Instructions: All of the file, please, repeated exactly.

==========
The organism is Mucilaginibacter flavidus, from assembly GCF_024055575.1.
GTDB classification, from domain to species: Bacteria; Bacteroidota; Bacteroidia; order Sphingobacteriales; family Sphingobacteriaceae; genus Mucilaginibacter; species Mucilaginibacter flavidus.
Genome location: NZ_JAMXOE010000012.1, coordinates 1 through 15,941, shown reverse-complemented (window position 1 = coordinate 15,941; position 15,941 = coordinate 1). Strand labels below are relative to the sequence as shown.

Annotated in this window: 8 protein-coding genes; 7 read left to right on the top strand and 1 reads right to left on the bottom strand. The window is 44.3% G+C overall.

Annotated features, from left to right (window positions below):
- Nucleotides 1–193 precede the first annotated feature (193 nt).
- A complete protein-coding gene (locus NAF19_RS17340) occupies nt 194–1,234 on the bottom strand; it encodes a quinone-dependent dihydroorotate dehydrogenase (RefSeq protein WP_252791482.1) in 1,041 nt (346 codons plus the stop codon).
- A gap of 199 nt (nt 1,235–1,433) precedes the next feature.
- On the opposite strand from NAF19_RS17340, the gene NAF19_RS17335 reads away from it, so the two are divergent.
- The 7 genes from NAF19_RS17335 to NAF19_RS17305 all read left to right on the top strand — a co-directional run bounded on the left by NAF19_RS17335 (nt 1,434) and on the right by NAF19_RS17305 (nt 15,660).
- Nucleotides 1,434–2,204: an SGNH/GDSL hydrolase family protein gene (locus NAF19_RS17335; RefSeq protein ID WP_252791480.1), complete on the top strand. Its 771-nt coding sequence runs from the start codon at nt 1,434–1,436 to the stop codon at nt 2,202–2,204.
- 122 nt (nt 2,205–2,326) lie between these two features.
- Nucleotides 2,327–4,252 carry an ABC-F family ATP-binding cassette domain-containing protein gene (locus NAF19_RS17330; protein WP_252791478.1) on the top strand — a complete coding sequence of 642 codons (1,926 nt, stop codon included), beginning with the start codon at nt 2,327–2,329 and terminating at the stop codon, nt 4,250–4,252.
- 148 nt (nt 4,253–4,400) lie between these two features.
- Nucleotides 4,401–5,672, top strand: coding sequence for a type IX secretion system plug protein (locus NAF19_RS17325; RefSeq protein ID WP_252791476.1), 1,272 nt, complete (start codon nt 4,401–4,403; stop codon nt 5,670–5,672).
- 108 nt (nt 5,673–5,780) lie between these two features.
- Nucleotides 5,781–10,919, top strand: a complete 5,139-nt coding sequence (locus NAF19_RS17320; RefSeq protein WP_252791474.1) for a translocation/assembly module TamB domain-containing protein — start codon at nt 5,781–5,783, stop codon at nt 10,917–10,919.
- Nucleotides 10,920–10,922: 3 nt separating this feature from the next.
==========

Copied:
The organism is Mucilaginibacter flavidus, from assembly GCF_024055575.1.
GTDB classification, from domain to species: Bacteria; Bacteroidota; Bacteroidia; order Sphingobacteriales; family Sphingobacteriaceae; genus Mucilaginibacter; species Mucilaginibacter flavidus.
Genome location: NZ_JAMXOE010000012.1, coordinates 1 through 15,941, shown reverse-complemented (window position 1 = coordinate 15,941; position 15,941 = coordinate 1). Strand labels below are relative to the sequence as shown.

Annotated in this window: 8 protein-coding genes; 7 read left to right on the top strand and 1 reads right to left on the bottom strand. The window is 44.3% G+C overall.

Annotated features, from left to right (window positions below):
- Nucleotides 1–193 precede the first annotated feature (193 nt).
- A complete protein-coding gene (locus NAF19_RS17340) occupies nt 194–1,234 on the bottom strand; it encodes a quinone-dependent dihydroorotate dehydrogenase (RefSeq protein WP_252791482.1) in 1,041 nt (346 codons plus the stop codon).
- A gap of 199 nt (nt 1,235–1,433) precedes the next feature.
- On the opposite strand from NAF19_RS17340, the gene NAF19_RS17335 reads away from it, so the two are divergent.
- The 7 genes from NAF19_RS17335 to NAF19_RS17305 all read left to right on the top strand — a co-directional run bounded on the left by NAF19_RS17335 (nt 1,434) and on the right by NAF19_RS17305 (nt 15,660).
- Nucleotides 1,434–2,204: an SGNH/GDSL hydrolase family protein gene (locus NAF19_RS17335; RefSeq protein ID WP_252791480.1), complete on the top strand. Its 771-nt coding sequence runs from the start codon at nt 1,434–1,436 to the stop codon at nt 2,202–2,204.
- 122 nt (nt 2,205–2,326) lie between these two features.
- Nucleotides 2,327–4,252 carry an ABC-F family ATP-binding cassette domain-containing protein gene (locus NAF19_RS17330; protein WP_252791478.1) on the top strand — a complete coding sequence of 642 codons (1,926 nt, stop codon included), beginning with the start codon at nt 2,327–2,329 and terminating at the stop codon, nt 4,250–4,252.
- 148 nt (nt 4,253–4,400) lie between these two features.
- Nucleotides 4,401–5,672, top strand: coding sequence for a type IX secretion system plug protein (locus NAF19_RS17325; RefSeq protein ID WP_252791476.1), 1,272 nt, complete (start codon nt 4,401–4,403; stop codon nt 5,670–5,672).
- 108 nt (nt 5,673–5,780) lie between these two features.
- Nucleotides 5,781–10,919, top strand: a complete 5,139-nt coding sequence (locus NAF19_RS17320; RefSeq protein WP_252791474.1) for a translocation/assembly module TamB domain-containing protein — start codon at nt 5,781–5,783, stop codon at nt 10,917–10,919.
- Nucleotides 10,920–10,922: 3 nt separating this feature from the next.